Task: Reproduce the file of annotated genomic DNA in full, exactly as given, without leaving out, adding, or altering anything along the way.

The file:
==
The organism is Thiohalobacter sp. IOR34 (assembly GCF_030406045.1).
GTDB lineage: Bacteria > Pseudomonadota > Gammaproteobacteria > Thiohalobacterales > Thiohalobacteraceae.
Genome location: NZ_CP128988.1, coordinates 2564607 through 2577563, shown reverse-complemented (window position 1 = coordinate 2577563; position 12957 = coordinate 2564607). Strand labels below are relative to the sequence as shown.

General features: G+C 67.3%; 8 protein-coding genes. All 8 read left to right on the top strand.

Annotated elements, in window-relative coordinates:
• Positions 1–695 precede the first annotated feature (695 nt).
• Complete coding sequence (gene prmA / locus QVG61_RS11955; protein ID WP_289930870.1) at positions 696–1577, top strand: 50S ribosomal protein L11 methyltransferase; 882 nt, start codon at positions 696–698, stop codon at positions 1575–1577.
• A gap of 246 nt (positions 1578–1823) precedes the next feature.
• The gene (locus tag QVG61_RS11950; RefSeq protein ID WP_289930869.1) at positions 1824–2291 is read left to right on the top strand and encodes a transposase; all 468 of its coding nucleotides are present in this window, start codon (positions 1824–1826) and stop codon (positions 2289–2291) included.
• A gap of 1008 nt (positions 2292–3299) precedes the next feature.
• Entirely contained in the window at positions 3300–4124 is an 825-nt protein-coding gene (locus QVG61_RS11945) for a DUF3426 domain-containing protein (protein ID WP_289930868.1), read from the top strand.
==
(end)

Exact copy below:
The organism is Thiohalobacter sp. IOR34 (assembly GCF_030406045.1).
GTDB lineage: Bacteria > Pseudomonadota > Gammaproteobacteria > Thiohalobacterales > Thiohalobacteraceae.
Genome location: NZ_CP128988.1, coordinates 2564607 through 2577563, shown reverse-complemented (window position 1 = coordinate 2577563; position 12957 = coordinate 2564607). Strand labels below are relative to the sequence as shown.

General features: G+C 67.3%; 8 protein-coding genes. All 8 read left to right on the top strand.

Annotated elements, in window-relative coordinates:
• Positions 1–695 precede the first annotated feature (695 nt).
• Complete coding sequence (gene prmA / locus QVG61_RS11955; protein ID WP_289930870.1) at positions 696–1577, top strand: 50S ribosomal protein L11 methyltransferase; 882 nt, start codon at positions 696–698, stop codon at positions 1575–1577.
• A gap of 246 nt (positions 1578–1823) precedes the next feature.
• The gene (locus tag QVG61_RS11950; RefSeq protein ID WP_289930869.1) at positions 1824–2291 is read left to right on the top strand and encodes a transposase; all 468 of its coding nucleotides are present in this window, start codon (positions 1824–1826) and stop codon (positions 2289–2291) included.
• A gap of 1008 nt (positions 2292–3299) precedes the next feature.
• Entirely contained in the window at positions 3300–4124 is an 825-nt protein-coding gene (locus QVG61_RS11945) for a DUF3426 domain-containing protein (protein ID WP_289930868.1), read from the top strand.